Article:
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Anwar's budget big on slogans but no real benefit to country, says think tank

The Center for Market Education says the narrative in the budget is populist without any strategy on meaningful tax reforms.

Staff Writers
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Prime Minister Anwar Ibrahim, flanked by his deputy finance ministers Ahmad Maslan and Steven Sim, at Parliament for the retabling of Budget 2023 in Kuala Lumpur, Feb 24.
Prime Minister Anwar Ibrahim, flanked by his deputy finance ministers Ahmad Maslan and Steven Sim, at Parliament for the retabling of Budget 2023 in Kuala Lumpur, Feb 24.

An economic think tank has criticised the 2023 budget re-tabled by Anwar Ibrahim on Friday, saying it has attractive sound bites on taxes but lacks any comprehensive strategy for tax reforms.

The Center for Market Education (CME) said the narrative by the government to "tax the rich" by increasing tax rates as well as taxing luxury goods might be good for political consensus but would not give any "real benefit for the country".

It also warned that the government was transferring the burden of reducing debt to firms and individuals "with new and questionable taxes".

"We wish to stress that, without government fiscal discipline, the country is unlikely to make a move in the direction of a sustainable growth path; furthermore, new 'anti-rich' or 'anti-business' taxes will only undermine the local investment ecosystem," said CME's Carmelo Ferlito.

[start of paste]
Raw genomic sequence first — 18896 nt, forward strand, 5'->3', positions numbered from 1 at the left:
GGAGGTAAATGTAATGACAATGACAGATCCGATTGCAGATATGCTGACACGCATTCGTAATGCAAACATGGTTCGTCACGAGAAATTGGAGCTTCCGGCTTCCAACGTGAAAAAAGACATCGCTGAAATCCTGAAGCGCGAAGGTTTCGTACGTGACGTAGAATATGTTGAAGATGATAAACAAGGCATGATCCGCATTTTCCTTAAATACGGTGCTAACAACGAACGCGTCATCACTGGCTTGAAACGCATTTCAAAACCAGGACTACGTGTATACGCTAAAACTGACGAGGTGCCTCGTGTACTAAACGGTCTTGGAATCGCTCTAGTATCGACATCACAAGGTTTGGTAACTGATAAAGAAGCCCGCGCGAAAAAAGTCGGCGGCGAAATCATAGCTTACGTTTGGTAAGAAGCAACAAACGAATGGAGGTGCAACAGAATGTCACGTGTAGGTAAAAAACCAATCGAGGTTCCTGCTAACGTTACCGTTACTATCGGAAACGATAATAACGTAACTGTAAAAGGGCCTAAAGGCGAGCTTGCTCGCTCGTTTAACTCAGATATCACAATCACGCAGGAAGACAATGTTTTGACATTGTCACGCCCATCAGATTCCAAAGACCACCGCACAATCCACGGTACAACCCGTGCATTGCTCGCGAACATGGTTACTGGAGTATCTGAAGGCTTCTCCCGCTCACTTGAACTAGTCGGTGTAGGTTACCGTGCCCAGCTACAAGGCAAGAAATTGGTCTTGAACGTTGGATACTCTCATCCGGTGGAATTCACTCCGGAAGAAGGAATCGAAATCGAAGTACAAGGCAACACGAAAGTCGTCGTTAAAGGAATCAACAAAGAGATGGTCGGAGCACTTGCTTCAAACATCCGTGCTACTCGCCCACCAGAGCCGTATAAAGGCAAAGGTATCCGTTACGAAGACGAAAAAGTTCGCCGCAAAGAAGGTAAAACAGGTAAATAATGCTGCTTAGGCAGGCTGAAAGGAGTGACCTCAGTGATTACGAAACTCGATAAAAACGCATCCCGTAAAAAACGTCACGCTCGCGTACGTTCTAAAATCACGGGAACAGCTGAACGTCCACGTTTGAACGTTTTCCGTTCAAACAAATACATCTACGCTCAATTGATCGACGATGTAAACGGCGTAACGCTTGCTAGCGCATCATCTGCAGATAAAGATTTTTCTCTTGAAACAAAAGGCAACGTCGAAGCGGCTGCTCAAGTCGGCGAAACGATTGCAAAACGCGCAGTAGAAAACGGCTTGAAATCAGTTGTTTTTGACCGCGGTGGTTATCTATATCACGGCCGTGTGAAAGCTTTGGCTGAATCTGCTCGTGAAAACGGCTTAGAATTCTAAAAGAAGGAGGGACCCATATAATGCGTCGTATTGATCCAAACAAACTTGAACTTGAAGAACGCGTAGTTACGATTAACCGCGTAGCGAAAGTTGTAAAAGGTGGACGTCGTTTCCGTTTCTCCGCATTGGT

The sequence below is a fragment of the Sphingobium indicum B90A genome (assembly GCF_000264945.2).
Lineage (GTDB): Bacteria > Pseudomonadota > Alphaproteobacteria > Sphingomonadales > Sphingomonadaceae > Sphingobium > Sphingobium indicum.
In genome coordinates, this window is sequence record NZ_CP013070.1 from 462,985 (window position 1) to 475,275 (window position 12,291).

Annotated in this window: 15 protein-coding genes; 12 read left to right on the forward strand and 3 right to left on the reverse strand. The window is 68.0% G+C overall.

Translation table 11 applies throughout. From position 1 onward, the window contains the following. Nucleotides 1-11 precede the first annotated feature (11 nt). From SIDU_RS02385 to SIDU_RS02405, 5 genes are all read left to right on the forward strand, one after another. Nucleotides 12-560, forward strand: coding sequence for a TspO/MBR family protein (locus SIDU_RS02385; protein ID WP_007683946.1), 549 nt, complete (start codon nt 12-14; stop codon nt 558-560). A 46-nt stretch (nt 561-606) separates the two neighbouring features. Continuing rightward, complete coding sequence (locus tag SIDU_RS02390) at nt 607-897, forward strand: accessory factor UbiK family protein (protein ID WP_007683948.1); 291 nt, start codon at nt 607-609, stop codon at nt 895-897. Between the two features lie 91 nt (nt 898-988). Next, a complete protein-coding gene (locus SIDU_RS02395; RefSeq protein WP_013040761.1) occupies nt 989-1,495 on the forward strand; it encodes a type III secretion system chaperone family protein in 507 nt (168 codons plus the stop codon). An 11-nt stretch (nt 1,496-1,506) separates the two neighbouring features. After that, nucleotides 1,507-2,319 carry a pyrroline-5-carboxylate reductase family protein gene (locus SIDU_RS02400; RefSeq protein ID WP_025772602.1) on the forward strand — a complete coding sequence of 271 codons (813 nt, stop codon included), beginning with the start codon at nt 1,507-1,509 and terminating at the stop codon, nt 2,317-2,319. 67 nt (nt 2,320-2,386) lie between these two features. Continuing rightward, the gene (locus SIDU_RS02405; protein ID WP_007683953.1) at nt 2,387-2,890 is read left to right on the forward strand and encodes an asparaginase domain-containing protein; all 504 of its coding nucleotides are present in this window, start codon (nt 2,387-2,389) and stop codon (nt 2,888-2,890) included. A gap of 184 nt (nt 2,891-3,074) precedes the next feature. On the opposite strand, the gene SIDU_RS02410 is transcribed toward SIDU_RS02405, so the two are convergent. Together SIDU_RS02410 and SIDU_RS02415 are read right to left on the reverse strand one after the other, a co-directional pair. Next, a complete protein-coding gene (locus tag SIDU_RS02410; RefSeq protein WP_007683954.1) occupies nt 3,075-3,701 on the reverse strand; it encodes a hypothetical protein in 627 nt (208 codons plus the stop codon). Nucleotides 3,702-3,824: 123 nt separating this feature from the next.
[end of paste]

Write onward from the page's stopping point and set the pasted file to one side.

CME also questioned Anwar's announcement of a RM500 injection into Employees Provident Fund accounts with less than RM10,000, which could involve some RM1 billion.

"While being an overall cost for the government, it does not produce any real benefit for the people. A measure with a populist flavour," it said.

In his budget speech, Anwar among others introduced a new tax on luxury goods, as well as announced a hike in income tax from 0.5% to 2% for those in the income bracket of more than RM100,000 to RM1 million.

Ferlito however said the tax increases might not produce any real effect other than to show that the government expects some groups of taxpayers to contribute to revenue when "the government itself doing nothing to cut expenditure".

He also questioned the timing of a capital gains tax, saying it will affect efforts to make Malaysia an attractive investment destination in the face of competition from neighbours.

Ferlito described the luxury goods tax as going against an equitable tax system.

"No true effort is made to extend the tax base with better enforcement or effective measures such as the goods and services tax," he said, referring to the 6% consumer tax abolished by the previous Pakatan Harapan government in 2018.

He added that there was nothing in terms of targeted subsidies despite the discussion on the topic. 

"Rather, the amount of subsidies and handouts increases, showing that the government has no intention to move toward fiscal discipline and balanced budgets, shifting the burden of reducing debt to firms and individuals."

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